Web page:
Wednesday, June 8, 2011

Sarkozy bullies Ireland on Interest rate and shames France (Sarkozy est un tyran)

Sarkozy behaves more like a political pygmy than a statesman

IRELAND is being overcharged -to the tune of 3% -on the interest rate imposed by its European partners on its €85 billion bailout package negotiated by the outgoing FF government. The EU is profiting from Ireland’s misery. The new government has sought a modest 1% reduction in the interest rate. However it has run into strong opposition from Germany and France. German opposition appears to have softened somewhat.

However the behaviour of Sarkozy President of France is preposterous. The French are prepared to veto a 1% reduction unless Ireland increases its 12.5% corporation profits tax. To a certain extent this tax rate compensates for the fact that Ireland is an island on the periphery of Europe and thus has higher transport costs. The low tax rate has aided the attraction of foreign industrial investment to the country. Notwithstanding this Ireland has a 15% unemployment rate and a large debt burden. Sarkozy is endeavouring to bully a small country into submission all in the interests of political expediency. He faces the French electorate in a presidential election in 2012. So he seeks to impress the voters by trampling on a small nation’s rights. What a brave little man. Now of course Sarkozy will not pick a row with a large power like China . No he much prefers to bully a small country of 4.5 million people on its knees economically. Sarkozy is engaging in hypocritical posturing as France uses various strategies to reduce its real level of Corporation Profits Tax. He promised in the course of the Nice Treaty referendum re run that Ireland’s corporation profits tax would not be altered if the country passed the treaty. So Sarkozy is not alone a cynical political schemer but also untruthful. He has disgraced the French people by his antics on this issue. He is behaving more like a political pygmy than a statesman

FINANCE Minister Michael Noonan has warned France that our corporation tax rate is not up for negotiation. Under no circumstances can Ireland yield on this. To do so would be to commit economic suicide. If this were to occur foreign companies would pull out of Ireland. The EU could then whistle goodbye to its money. France would lose out. Indeed the Euro could collapse .

Sarkozy is threading on thin ice. He apparently wishes to sabotage the Irish economy. He is playing with fire all in the interests of his own reelection

Perhaps he might care to ponder on the following: If you owe the bank €100, that's your problem. If you owe the bank €100 million, that's the bank's problem. Bury the Irish economy Mr Sarkozy and the Irish debt becomes your problem.

Failure by Germany and France to treat Ireland fairly will ultimately cost both countries their economic prosperity as the Euro and some large German banks collapse. Malheureusement Sarkozy est un nain politique. Oh for the days of  a Helmut Kohl or a Willy Brandt or a Konrad Adenauer.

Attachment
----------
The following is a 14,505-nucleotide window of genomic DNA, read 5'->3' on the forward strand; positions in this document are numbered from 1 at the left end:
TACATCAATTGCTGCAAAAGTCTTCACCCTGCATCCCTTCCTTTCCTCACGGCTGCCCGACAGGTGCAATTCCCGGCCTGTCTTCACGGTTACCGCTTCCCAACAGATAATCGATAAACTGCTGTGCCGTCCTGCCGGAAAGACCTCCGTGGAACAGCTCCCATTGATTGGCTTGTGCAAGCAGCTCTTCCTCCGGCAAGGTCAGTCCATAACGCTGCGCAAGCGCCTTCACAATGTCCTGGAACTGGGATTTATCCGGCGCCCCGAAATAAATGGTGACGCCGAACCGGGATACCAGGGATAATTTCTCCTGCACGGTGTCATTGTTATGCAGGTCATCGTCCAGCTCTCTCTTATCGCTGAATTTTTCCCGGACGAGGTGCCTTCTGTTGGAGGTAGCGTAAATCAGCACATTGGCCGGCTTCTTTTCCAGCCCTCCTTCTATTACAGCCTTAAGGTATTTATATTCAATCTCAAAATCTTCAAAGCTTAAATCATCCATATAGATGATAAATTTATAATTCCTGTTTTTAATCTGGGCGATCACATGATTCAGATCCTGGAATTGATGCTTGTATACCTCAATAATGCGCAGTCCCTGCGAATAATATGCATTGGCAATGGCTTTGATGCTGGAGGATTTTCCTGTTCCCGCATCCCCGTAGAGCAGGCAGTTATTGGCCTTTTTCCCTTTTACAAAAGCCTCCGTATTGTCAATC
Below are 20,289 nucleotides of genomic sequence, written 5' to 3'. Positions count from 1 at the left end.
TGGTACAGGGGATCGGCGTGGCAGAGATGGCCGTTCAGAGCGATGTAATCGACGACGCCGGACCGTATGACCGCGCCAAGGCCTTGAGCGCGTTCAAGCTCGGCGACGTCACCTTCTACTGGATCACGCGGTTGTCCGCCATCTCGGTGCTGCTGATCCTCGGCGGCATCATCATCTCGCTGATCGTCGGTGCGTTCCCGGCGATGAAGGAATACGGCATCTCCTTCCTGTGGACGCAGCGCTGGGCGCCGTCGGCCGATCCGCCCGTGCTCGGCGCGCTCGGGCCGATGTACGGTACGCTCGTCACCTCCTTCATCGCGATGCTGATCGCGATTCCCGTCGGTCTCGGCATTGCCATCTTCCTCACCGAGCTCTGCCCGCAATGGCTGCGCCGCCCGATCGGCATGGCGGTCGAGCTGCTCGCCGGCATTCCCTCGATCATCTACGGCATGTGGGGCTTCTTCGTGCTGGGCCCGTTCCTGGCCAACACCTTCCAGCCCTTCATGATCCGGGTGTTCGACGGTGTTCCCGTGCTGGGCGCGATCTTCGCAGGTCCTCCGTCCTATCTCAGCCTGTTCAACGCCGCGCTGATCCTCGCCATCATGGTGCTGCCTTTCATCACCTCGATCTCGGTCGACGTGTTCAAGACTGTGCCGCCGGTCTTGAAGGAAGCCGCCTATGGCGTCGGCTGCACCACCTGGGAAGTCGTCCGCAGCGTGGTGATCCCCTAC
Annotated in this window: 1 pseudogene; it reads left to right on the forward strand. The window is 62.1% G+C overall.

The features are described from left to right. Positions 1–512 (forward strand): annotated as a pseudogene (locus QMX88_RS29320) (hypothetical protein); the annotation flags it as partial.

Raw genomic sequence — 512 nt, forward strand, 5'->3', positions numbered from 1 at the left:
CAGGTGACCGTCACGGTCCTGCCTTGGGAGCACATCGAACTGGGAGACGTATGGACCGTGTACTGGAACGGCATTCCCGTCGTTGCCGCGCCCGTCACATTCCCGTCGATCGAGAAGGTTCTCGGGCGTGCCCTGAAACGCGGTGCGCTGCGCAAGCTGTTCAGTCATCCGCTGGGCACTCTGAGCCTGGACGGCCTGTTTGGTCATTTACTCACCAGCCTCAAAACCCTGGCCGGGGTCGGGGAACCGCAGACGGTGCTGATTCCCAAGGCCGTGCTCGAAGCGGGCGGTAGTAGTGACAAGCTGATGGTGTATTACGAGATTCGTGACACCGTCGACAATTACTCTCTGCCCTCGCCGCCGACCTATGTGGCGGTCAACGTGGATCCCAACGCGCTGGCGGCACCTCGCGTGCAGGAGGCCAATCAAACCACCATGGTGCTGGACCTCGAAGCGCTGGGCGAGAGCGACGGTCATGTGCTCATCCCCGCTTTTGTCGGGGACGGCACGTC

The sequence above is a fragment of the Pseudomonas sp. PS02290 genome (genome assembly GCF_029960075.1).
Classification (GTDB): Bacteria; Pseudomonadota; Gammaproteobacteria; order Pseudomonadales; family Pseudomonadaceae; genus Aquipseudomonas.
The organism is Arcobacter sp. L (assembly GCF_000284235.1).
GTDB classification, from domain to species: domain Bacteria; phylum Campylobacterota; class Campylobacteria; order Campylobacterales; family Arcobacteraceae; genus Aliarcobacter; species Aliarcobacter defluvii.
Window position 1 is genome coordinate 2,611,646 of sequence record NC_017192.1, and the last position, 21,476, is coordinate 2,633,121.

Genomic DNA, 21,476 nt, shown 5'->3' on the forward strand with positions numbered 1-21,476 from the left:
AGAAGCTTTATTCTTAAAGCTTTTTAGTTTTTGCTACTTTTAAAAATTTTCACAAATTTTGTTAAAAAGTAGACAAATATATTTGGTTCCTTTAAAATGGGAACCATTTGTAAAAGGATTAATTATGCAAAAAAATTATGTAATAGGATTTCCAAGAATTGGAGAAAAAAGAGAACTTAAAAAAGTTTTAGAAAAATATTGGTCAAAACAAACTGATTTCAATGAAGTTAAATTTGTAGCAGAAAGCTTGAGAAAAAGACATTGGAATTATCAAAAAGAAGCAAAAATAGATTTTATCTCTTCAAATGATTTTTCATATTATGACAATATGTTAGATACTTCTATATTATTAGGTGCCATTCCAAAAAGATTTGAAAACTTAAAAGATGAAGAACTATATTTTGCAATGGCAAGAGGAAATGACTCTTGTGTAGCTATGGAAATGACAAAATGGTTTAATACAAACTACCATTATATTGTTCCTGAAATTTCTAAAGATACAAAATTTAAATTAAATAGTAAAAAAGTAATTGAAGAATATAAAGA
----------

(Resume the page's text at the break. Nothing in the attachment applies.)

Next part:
Kate said...

The unemployment rate is very concerning. I found this article dated April 1, 2011 that reports the official unemployment rate for those under 25 is 24.2%.

John Barry said...

That is correct.Ireland's birth rate is high by European standards.

Kate said...

Okay, so this article says this is the second highest rate in Western Europe and you say there is an age bubble compared to the rest of Europe. That makes me wonder the time scale then, both of population size and long term trends for employment?

...and for clarification's sake,the US Bureau of Labor Statistics puts the US unemployment rate for ,/+ 25 yo at 19.1% in July 2010.

Apparently both our countries are poised to (abnormally for western nations) sacrifice perhaps up to 1/4 of this generation to the financial crisis?

Kate said...

Oh and sorry for going on about this, but I'm sincerely more curious than I am educated.

John Barry said...

Not alone had Ireland a baby boom in the 80s and 90s but government policy from around 2002 to 2007 involved too many tax concessions for property development. This fueled a colossal property boom aided by cheap EU interst rates. This resulted in artificially reducing the unemployment rate by 200,000. 200,000 building workers have now lost their jobs since the crash in 2007/2008. Thus the unemployment rate has rocketed once more. These are generally unskilled and not trained for other forms of employment. Too much emphasis was put on building and not enough on setting up viable new businesses. The economy must now be rebalanced. This will be very painful especially as the last government made a huge blunder by guaranteeing the banks.
This has added 70 billion euro to the national debt (100 billion US dollars). In addition it left a 19 billion Euro budget deficit.
The fact of the matter is that Ireland must build up the small business sector. This can generate jobs. However it will be long and hard. The new government must take very hard decisions.
It must free up the labour market. There are too many restrictive practices and too much red tape.
It must seek to retrain the unemployed many of whom neglected their studies in favour of jumping into the building industry where wage rates were huge. The problem is that the country is badly strapped for cash.
The US faces similar difficulties as far as I can see.